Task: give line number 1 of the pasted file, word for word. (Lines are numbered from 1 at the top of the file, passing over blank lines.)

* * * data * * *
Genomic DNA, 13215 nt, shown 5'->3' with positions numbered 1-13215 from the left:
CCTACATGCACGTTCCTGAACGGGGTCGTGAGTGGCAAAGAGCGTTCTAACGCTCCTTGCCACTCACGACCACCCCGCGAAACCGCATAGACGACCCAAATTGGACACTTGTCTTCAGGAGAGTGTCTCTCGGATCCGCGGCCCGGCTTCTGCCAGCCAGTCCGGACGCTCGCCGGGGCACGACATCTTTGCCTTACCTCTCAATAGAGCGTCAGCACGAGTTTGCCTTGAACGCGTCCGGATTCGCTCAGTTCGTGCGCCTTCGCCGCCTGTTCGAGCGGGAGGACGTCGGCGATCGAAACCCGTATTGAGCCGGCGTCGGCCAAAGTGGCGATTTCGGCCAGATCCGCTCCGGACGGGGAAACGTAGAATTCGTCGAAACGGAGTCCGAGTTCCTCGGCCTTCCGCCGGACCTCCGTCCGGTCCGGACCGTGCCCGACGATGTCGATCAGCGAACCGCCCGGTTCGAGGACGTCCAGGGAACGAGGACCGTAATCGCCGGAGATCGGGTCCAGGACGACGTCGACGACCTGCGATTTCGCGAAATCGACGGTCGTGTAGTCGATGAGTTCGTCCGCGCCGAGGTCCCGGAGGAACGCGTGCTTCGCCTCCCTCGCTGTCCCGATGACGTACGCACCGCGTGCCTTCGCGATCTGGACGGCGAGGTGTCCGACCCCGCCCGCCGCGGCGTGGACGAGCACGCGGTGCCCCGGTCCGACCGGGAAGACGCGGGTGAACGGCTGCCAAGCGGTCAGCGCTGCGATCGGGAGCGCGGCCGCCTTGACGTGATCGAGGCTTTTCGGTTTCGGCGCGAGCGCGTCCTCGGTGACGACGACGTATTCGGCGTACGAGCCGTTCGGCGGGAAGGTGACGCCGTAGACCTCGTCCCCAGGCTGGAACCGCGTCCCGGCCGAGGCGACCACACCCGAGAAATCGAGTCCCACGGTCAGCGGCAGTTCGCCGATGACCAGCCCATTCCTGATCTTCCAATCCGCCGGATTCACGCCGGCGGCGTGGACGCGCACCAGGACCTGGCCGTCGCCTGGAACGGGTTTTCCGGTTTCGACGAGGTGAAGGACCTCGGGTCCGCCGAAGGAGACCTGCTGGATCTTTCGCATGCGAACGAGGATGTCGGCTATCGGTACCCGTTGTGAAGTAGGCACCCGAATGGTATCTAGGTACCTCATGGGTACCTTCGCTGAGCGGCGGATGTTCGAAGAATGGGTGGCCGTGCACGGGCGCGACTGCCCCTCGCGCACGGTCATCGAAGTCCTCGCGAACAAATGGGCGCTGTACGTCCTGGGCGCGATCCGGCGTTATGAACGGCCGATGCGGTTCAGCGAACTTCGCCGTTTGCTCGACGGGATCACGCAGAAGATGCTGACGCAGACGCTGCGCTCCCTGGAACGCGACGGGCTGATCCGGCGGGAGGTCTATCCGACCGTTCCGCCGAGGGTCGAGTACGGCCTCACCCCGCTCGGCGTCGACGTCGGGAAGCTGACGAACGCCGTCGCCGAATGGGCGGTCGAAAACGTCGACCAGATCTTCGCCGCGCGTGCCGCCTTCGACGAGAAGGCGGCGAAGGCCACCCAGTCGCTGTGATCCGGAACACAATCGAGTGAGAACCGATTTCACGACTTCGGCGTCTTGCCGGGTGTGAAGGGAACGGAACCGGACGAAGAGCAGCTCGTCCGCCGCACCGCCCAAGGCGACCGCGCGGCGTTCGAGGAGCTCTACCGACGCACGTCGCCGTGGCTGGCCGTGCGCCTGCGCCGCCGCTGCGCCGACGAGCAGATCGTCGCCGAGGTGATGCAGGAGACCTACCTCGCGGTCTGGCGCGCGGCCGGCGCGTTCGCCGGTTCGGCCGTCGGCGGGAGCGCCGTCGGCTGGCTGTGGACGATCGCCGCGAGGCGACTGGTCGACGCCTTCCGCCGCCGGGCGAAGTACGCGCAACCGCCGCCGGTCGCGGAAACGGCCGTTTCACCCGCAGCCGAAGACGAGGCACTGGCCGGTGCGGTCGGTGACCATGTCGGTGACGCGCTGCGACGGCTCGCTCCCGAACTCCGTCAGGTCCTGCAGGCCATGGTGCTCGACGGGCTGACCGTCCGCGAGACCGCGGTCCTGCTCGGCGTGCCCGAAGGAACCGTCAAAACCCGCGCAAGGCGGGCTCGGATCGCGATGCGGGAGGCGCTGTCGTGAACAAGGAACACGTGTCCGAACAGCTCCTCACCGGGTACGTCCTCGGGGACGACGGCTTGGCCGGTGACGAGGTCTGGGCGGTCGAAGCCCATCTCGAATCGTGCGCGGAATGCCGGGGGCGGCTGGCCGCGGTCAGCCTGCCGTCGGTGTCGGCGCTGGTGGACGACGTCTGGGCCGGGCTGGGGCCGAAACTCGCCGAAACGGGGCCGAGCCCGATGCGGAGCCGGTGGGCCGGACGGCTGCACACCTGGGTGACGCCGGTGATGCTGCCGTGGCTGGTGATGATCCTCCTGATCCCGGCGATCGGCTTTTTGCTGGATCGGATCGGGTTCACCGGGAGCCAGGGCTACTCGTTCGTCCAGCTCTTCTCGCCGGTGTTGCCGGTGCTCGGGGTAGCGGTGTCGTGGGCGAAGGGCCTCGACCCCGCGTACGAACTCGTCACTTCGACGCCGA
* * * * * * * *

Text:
Genomic DNA, 13215 nt, shown 5'->3' with positions numbered 1-13215 from the left: